Rendering optimization for Mobile

Hello dear readers, amateurs and graphics programming professionals! We bring to your attention a series of articles devoted to the optimization of rendering for mobile devices: phones and tablets based on iOS and Android. The cycle will consist of three parts. In the first part we will consider the features of the popular on Mobile tile GPU architecture. In the second, we will go through the main families of GPUs presented in modern devices and consider their strengths and weaknesses. In the third part, we will get acquainted with the features of shader optimization.

So, let’s get down to the first part.

The development of video cards on desktops and consoles took place in the absence of significant restrictions on power consumption. With the advent of video cards for mobile devices, engineers were faced with the task of ensuring acceptable performance at comparable desktop resolutions, while the power consumption of such video cards should be 2 orders of magnitude lower.

The solution was found in a special architecture called Tile Based Rendering (TBR). To a graphics programmer with experience in PC development, when he gets acquainted with mobile development, everything seems familiar: a similar OpenGL ES API is used, the same structure of the graphics pipeline. However, the tile architecture of mobile GPUs is significantly different from that used on PCs / consoles. “Immediate Mode” architecture. Knowledge of strengths and weaknesses TBR help you make the right decisions and get great performance on Mobile.

The following is a simplified diagram of the classic graphics pipeline used on PCs and consoles for the third decade.

At the geometry processing stage, the vertex attributes are read from the GPU video memory. After various transformations (Vertex Shader) ready-to-render primitives in the original order (FIFO) are passed to the rasterizer, which divides the primitives into pixels. After that, the step of fragment processing of each pixel is carried out (Fragment shader), and the resulting color values ​​are written to the screen buffer, which is also located in the video memory. A feature of traditional architecture “Immediate Mode” is to write the result of the Fragment Shader to arbitrary sections of the screen buffer when processing one draw call (draw call). Thus, for each draw call, access to the entire screen buffer may be required. Working with a large array of memory requires appropriate bus bandwidth (bandwidth) and is associated with high energy consumption. Therefore in mobile GPU began to take a different approach. On the tile architecture typical of mobile video cards, rendering is done in a small piece of memory corresponding to the part of the screen – the tile. The small size of the tile (e.g. 16×16 pixels for Mali video cards, 32×32 for PowerVR) allows you to place it directly on the video card chip, which makes the speed of access to it comparable to the speed of access to the shader core registers, i.e. very fast.

However, since primitives can fall into arbitrary sections of the screen buffer, and a tile covers only a small part of it, an additional step in the graphics pipeline was required. The following is a simplified diagram of how the pipeline works with tile architecture.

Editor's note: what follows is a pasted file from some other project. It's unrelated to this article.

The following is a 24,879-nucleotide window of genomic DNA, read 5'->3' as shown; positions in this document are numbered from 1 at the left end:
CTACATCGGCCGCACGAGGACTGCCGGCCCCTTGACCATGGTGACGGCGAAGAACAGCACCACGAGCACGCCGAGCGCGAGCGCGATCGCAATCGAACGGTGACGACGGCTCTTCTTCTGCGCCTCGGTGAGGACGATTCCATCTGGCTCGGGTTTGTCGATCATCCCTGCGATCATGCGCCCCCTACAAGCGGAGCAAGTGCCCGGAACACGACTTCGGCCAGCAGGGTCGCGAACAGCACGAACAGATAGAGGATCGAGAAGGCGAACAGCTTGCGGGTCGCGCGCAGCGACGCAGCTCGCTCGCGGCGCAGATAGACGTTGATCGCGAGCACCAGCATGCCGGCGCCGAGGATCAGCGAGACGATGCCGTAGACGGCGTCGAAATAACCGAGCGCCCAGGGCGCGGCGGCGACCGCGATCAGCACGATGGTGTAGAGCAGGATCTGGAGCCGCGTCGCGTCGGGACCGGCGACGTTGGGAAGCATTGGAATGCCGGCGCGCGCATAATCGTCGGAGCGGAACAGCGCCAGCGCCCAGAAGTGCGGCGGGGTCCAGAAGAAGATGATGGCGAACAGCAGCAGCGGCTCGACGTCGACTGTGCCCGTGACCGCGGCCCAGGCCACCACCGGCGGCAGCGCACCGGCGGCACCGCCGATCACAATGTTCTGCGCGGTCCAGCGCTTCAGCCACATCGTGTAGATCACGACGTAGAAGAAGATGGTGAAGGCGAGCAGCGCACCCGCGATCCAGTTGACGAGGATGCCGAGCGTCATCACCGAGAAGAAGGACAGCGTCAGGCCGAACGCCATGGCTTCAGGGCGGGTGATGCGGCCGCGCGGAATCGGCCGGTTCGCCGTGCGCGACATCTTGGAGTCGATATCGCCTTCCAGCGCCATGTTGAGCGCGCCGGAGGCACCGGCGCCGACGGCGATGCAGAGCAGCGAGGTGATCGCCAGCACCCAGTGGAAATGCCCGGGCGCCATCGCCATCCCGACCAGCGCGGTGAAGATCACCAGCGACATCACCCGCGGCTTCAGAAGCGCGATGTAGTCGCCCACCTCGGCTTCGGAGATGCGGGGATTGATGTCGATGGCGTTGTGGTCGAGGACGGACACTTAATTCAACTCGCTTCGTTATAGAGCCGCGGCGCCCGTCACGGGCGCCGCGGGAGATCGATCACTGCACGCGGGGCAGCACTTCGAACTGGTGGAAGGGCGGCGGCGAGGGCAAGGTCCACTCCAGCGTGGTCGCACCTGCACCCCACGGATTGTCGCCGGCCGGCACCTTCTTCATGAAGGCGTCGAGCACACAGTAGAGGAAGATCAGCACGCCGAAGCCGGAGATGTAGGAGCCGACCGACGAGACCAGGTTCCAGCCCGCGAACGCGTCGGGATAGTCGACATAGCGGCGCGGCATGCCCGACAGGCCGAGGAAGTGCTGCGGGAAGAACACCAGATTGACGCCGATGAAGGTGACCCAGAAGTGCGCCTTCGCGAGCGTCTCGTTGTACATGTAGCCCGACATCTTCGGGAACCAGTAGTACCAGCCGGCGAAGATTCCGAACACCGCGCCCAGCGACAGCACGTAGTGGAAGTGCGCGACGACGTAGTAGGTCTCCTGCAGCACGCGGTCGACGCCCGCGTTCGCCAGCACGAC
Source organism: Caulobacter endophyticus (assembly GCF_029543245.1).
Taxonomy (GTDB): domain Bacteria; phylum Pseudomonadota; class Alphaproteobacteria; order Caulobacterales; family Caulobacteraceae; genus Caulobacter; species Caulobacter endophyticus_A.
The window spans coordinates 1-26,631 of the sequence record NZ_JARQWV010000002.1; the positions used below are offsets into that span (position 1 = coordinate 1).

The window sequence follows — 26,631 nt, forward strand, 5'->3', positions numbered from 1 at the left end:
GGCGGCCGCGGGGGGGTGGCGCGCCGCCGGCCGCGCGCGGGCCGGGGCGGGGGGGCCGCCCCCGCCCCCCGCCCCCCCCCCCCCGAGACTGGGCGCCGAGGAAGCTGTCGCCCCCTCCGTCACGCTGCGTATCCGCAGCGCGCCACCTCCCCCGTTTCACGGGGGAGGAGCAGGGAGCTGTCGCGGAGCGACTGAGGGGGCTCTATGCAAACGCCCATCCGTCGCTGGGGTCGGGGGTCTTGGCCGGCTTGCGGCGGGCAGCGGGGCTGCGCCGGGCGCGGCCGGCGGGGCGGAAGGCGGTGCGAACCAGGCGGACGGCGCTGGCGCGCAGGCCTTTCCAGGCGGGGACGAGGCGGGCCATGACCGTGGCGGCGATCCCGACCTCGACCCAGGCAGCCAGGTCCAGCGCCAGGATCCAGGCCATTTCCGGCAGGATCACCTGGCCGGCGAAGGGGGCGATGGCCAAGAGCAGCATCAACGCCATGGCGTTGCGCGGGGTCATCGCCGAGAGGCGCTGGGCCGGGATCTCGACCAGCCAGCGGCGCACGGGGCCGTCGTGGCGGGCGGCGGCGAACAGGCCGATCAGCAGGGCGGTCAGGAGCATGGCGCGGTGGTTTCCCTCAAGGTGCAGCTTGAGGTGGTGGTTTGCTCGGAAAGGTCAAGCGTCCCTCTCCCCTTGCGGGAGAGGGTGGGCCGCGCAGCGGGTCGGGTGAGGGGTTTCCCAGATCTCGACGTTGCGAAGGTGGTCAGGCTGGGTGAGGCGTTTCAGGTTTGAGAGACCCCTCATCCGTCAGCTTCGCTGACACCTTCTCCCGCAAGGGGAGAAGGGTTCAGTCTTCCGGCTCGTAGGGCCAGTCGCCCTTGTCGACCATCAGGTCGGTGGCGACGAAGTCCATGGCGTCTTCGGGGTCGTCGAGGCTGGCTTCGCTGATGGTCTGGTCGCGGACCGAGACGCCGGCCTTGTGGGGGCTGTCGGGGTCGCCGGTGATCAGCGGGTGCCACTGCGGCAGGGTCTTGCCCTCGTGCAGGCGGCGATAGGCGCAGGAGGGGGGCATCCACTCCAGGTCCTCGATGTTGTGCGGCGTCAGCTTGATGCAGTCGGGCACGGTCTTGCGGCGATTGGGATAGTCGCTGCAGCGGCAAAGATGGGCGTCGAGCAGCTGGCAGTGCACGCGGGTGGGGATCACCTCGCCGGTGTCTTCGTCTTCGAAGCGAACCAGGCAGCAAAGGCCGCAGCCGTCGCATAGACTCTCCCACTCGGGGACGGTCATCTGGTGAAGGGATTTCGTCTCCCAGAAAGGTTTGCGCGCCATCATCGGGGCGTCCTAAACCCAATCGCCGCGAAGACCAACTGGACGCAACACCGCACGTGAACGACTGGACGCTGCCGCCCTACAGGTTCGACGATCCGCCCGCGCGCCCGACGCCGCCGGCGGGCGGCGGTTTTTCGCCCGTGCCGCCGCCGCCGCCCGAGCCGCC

After processing the vertices and building the primitives, the latter fall into the so-called instead of sending to the fragment pipeline Tiler. Here the primitives are distributed by tiles, in the pixels of which they fall. After such a distribution, which, as a rule, covers all draw calls directed to one Frame buffer object (aka Render target), the tiles are alternately rendered. For each tile, the following sequence of actions is performed:

  1. Download old content Fbo from system memory (Load)
  2. Render of primitives falling into this tile
  3. Upload new content Fbo to system memory (Store)

It should be noted that Load the operation can be considered as an additional overlay of the “full-screen texture” without compression. If possible, avoid this operation, i.e. prevent switching Fbo “roundtrip”. If before rendering in Fbo all its contents are cleaned, Load the operation is not performed. However, in order to send the correct signal to the driver, the parameters of such cleaning must meet certain criteria:

  1. Must be disabled Scissor rect
  2. All color channels and alpha should be allowed.

To not happen Load operation for the depth buffer and stencil, they also need to be cleaned before the start of rendering.

It is also possible to avoid surgery Store for depth buffer / stencil. After all, the contents of these buffers are not displayed in any way on the screen. Before surgery glSwapBuffers can call glDiscardFramebufferEXT or glInvalidateFramebuffer

const GLenum attachments[] = {GL_DEPTH_ATTACHMENT, GL_STENCIL_ATTACHMENT};
glDiscardFramebufferEXT (GL_FRAMEBUFFER, 2, attachments);

const GLenum attachments[] = {GL_DEPTH_ATTACHMENT, GL_STENCIL_ATTACHMENT};
glInvalidateFramebuffer(GL_FRAMEBUFFER, 2, attachments);

There are rendering scenarios in which the placement of depth / stencil buffers, as well as MSAA No buffers are required in system memory. For example, if the render in Fbo Since the depth buffer goes continuously, and while the depth information from the previous frame is not used, the depth buffer does not need to be loaded into tile memory before the start of rendering, or unloaded after completion of rendering. Therefore, the system memory can not be allocated for the depth buffer. Modern graphics APIs such as Vulkan and Metal, allow you to explicitly set the memory mode for your counterparts Fbo (MTLStorageModeMemoryless in Metal, VK_IMAGE_USAGE_TRANSIENT_ATTACHMENT_BIT + VK_MEMORY_PROPERTY_LAZILY_ALLOCATED_BIT in Vulkan)